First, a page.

Warm anecdotes of one family’s long and inspiring engagement with Cornell set the tone of a “thank you” event Jan. 31 at the Statler Auditorium on campus.
“It is a new day for the study of business at this university – the Cornell SC Johnson College of Business will be a powerhouse in business education,” said Interim President Hunter Rawlings at a celebration of a $150 million gift from H. Fisk Johnson ’79, M.Eng. ’80, M.S. ’82, MBA ’84, Ph.D. ’86, and SC Johnson, the family company he leads.
“We owe this momentous event to Fisk Johnson and his family as well as to the SC Johnson company, who are partnering to provide this remarkable donation. The Johnsons are, quite simply, one of the very great families of Cornell,” Rawlings told an enthusiastic, standing-room-only crowd at the Statler, with hundreds more watching the livestream in overflow rooms and online.
It is the largest single gift ever given to Cornell’s Ithaca campus, and “it demonstrates tremendous confidence in the new College of Business, uniting three superb and distinctive schools,” and creating synergies among them, Rawlings said. The newly named Cornell SC Johnson College of Business comprises the Charles H. Dyson School of Applied Economics and Management, the School of Hotel Administration, and the Samuel Curtis Johnson Graduate School of Management.
The gift employs a strategy used by philanthropist and Cornell benefactor Charles Feeney ’56 to leverage support from others. A third of the gift, $50 million, will be used as a challenge match on a 1:3 basis to increase the impact of other donors funding new endowments, giving the gift a potential impact of $300 million.
Several alumni have expressed interest in donating, including John Dyson, whose family named the Dyson School, Rawlings said.
The remaining $100 million of the Johnson gift will form an endowment that provides critical, permanent support for faculty, students, and programs.
With the formation of the business college last year and with the opening of the Cornell Tech campus later this year in New York City, “I really believed that the business program here had a huge opportunity in front of it, and that there couldn’t be a better time to make this gift to get this new vision for Cornell business and the three schools off to a really strong start,” Johnson said. He added that this was “a wonderful opportunity to do something at Cornell,” a place where his family has been connected for generations.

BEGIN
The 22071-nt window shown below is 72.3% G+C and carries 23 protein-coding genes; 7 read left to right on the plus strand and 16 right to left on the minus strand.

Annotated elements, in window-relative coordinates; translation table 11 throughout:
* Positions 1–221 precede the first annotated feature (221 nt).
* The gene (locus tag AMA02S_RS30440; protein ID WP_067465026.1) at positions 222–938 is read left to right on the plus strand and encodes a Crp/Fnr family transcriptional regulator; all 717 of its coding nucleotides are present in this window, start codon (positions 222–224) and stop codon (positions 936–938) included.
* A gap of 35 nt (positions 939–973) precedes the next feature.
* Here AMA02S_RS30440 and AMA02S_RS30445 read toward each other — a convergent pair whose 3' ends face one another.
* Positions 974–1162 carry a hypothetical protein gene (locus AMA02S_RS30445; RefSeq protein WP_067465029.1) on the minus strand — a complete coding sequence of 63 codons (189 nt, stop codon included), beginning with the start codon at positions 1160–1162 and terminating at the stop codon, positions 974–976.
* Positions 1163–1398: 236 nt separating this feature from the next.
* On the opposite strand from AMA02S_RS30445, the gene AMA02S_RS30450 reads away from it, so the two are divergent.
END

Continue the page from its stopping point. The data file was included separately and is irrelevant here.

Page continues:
He added that his grandfather, Herbert F. Johnson Jr. ’22, came to Cornell after the family business tried to expand from wax products to offer an antifreeze for the Ford Model T. The antifreeze contained salt, which rusted the radiators. “My grandfather was hurried off to Cornell to get a chemistry degree. He was our company’s very first chemist,” Johnson said.
Johnson’s experience at Cornell, including being a member of the Chi Psi fraternity, was “life-changing,” he said. “I just wanted a chance to give a little back to Cornell that it has given to me throughout my life.”
Soumitra Dutta, dean of the Cornell SC Johnson College of Business, said, “In higher education, significant naming gifts – especially ones of this magnitude … are game-changers.” The gift lends confidence to the program, and the “power of this confidence – the message it sends to those within and outside of our campus – cannot be underestimated,” Dutta said.
The gift will help build synergies between the college’s three schools, including becoming a world leader in the business of food through the Dyson School’s and the Hotel School’s combined expertise, he said. The three-year-old Johnson-Cornell Tech MBA “is creating business leaders with deep knowledge of technology” and leveraging ideas from the digital revolution in business, Dutta said.
President Emeritus Frank H.T. Rhodes spoke about the Johnson family’s history at Cornell and his friendships with Johnson family members over four decades, including Sam Johnson ’50 and his wife Imogene Powers Johnson ’52; and Fisk and his siblings Curt Johnson ’77, Helen Johnson-Leipold ’78, and Winnie Johnson Marquart ’81.
When the Cornell Board of Trustees approved the naming of the Samuel Curtis Johnson Graduate School of Management in 1984, it did so to express its gratitude, but also to “acknowledge the commitment to humane management and uncompromising quality that the Johnson name came to signify in the business world,” Rhodes said.
“Giant towers rest on a foundation of visionary purpose,” Rhodes said, quoting legendary Cornell historian Morris Bishop, Class of 1913, M.A. ’14.
“Fisk, our deepest thanks to you and your family and your company, for providing a foundation of visionary purpose through your generosity and your commitment to the Cornell SC Johnson College of Business,” he said.